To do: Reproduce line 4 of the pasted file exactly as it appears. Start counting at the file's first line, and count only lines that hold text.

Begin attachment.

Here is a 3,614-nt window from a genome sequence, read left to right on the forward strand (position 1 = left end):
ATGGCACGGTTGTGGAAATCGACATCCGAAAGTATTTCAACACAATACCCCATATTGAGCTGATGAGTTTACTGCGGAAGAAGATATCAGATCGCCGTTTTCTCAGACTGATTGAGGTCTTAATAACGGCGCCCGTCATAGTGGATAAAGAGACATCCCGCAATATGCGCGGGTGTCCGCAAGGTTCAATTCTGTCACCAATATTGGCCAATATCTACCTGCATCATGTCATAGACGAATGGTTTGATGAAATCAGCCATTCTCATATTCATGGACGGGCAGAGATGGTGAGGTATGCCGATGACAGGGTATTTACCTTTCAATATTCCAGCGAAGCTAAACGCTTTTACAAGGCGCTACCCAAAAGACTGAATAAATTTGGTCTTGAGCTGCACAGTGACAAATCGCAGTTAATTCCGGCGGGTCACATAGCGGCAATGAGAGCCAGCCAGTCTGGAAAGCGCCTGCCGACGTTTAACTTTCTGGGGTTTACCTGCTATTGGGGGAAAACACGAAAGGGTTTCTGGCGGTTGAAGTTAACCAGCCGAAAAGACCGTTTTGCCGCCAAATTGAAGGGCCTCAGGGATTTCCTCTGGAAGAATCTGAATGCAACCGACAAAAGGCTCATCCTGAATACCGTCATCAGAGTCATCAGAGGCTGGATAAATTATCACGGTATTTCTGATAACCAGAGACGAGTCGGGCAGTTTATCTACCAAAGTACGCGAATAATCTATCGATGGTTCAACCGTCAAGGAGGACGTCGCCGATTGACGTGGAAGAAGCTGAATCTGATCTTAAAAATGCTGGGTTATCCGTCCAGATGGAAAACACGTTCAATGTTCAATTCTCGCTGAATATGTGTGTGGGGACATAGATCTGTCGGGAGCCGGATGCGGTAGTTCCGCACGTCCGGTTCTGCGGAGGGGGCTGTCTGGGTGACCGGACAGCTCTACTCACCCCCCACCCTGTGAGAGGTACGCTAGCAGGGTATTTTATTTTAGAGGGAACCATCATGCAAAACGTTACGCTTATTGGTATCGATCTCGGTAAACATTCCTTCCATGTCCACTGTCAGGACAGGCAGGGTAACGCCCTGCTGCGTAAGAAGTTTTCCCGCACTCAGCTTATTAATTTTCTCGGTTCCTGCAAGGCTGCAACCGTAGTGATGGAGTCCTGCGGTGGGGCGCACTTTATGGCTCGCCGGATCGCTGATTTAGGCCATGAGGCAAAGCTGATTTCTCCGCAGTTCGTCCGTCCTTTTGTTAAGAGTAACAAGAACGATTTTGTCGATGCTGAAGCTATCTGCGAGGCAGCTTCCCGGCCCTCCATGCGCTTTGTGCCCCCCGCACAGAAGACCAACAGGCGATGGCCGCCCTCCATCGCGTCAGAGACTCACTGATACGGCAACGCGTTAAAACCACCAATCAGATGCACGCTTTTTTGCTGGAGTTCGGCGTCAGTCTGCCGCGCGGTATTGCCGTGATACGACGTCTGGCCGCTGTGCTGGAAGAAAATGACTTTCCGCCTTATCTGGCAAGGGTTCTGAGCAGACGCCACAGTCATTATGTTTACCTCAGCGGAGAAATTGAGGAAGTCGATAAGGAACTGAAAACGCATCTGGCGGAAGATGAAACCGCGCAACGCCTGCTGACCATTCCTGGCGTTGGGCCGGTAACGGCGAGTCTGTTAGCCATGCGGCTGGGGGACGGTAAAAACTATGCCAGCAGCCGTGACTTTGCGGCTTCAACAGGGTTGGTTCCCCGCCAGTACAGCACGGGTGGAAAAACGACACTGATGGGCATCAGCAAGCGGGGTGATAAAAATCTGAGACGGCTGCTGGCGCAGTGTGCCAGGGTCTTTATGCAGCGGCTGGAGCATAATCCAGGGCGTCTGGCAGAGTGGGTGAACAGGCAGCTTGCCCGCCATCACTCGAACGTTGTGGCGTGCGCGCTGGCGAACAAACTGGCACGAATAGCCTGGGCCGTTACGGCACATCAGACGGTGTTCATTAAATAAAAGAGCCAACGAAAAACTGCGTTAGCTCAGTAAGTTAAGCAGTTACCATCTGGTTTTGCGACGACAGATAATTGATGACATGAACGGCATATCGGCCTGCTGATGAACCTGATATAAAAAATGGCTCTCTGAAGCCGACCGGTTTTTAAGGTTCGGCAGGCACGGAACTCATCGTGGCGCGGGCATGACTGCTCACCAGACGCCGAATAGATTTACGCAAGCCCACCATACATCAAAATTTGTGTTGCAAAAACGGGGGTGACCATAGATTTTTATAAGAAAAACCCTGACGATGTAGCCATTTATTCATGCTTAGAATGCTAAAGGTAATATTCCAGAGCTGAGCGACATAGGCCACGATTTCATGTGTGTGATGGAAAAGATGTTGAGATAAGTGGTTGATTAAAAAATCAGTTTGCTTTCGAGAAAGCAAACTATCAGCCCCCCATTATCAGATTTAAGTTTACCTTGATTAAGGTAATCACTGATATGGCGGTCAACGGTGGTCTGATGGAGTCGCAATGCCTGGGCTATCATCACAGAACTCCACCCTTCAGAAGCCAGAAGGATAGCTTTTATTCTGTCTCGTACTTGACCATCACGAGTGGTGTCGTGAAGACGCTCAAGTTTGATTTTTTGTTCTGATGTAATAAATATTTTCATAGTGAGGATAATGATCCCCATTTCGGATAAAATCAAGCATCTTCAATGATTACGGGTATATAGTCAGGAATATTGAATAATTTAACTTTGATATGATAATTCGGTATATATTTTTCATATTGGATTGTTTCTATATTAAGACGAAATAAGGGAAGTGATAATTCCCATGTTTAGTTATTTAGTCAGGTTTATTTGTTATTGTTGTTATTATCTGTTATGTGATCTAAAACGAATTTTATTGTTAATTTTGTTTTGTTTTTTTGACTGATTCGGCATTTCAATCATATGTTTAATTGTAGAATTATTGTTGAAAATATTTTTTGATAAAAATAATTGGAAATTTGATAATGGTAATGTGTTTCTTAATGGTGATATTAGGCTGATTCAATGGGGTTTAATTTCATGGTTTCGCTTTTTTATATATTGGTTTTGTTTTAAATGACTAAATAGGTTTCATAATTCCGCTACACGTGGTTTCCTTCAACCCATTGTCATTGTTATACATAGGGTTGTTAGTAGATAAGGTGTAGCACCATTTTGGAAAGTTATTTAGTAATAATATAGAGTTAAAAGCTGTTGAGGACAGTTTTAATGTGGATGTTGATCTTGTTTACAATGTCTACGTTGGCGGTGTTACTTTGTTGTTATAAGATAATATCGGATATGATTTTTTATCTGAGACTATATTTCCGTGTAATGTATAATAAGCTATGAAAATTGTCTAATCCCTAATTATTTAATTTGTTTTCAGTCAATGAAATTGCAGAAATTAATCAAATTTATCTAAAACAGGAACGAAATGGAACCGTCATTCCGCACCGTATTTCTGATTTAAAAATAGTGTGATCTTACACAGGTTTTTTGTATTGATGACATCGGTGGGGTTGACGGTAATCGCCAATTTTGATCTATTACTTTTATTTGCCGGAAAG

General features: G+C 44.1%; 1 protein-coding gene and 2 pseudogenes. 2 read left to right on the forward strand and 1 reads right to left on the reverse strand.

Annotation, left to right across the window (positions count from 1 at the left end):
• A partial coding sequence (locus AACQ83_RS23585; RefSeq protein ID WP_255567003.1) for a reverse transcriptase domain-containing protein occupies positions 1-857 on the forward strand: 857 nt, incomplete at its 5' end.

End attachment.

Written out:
Annotation, left to right across the window (positions count from 1 at the left end):